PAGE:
candlestick

April 1849-December 1849


The Collected Letters, Volume 24


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JWC TO JOHN A. CARLYLE; 10 November 1849; DOI: 10.1215/lt-18491110-JWC-JAC-01; CL 24: 283-285


JWC TO JOHN A. CARLYLE

Saturday [10 November 1849]

Cool! upon my honour!—I write you a long, charming letter, tell you every thing I know and some things more—and far from making me “a suitable return” you make me no return at all!— And yet I should like to know which of us is the busiest?— If you saw the quantity of needlework alone that has been done by me since I resumed the “cares of linen,” to say nothing of the joiner and carver-and-gilder work you would hang your head in shame— I have taken a spree of novel-reading too—read Shirley last week by the Authoress of Jane Eyre and one of Trollope's—having been taken one day to Mrs Proctor to see Trollope in her own house, and introduced to her as “a friend from the Country”1— (that at my own desire for fear she should return the call) and having found her a shrewd honest woman to hear talk—but her book is rubbishy in the extreme—and Shirley ain't much better—that spell of novel reading and a dinner at Knight the Publishers, to patch up a feud with Harriet Martineau is all in the shape of amusement that I have taken since my return2—and not much more amusing than darning stockings—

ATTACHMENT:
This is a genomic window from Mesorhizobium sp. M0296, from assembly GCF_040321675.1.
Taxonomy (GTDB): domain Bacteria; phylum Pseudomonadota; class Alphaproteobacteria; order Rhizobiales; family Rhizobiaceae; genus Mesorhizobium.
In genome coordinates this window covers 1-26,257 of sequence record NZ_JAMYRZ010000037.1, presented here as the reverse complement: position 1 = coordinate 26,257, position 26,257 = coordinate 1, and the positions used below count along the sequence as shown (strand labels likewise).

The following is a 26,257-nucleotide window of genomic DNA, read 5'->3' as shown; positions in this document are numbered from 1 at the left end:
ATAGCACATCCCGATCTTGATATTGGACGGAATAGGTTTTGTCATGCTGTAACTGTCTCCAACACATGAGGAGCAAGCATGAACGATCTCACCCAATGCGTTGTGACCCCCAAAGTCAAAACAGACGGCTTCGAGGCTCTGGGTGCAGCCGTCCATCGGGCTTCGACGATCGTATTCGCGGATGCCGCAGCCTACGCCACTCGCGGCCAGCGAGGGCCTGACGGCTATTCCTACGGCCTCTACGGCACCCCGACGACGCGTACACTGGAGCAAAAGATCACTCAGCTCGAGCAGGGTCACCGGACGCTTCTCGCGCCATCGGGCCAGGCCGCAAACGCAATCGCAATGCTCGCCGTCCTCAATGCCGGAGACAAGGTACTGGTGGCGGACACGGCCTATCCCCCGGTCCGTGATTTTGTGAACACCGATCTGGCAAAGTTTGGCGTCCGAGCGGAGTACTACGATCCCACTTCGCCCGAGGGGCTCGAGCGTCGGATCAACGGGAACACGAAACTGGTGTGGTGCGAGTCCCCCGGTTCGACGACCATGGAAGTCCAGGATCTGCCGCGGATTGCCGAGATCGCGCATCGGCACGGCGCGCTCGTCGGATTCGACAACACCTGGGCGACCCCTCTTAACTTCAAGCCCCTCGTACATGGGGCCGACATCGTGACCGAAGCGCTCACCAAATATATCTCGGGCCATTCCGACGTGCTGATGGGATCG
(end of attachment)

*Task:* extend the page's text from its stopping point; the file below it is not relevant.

You have heard that Plattnauer was going back to Lord George—we hope so—he had written to that effect; but till we hear of Lord George's acceptance of him there is an uncertainty He expected a letter last Tuesday and is not come to tell me of it yet, which look illish. . God knows but Lord G discovered he was derranged when he came away so suddenly, and may not incline to risk further relation with him— Darwin is come back but I have not seen him yet— Miss Wynn is come back also, and her I have seen, once, in a clatter of Parrots and little cats and dogs with which she solaces her loneliness at the top of the house— Bölte is still in Germany imbibing “the new ideas”— Anthony Sterling has got Harriet Martineau going to visit him for a couple of days next week—or rather going to visit his very lackadaisical governess who is her cousin3— He has found a new outrake [outlet] for his superfluous activity in a small printing press he has set up at Hedley—with the power of not only writing verses but printing them, one may live a little longer—

Please to write tho it be but with somebody “waiting to take the letter to the postoffice”— We want to hear of your Mother very often till she be quite recovered—and really considering that I am your patient—to urge no other claims you ought to keep on eye upon me, to be sure I dont poison myself with that prodigious assortment of pills I am continually swallowing— — I write today at Mr C's suggestion who has only time to “add a postscript” the Painter Carrick having got hold of him again— Love to them all

Yours ever affectionately

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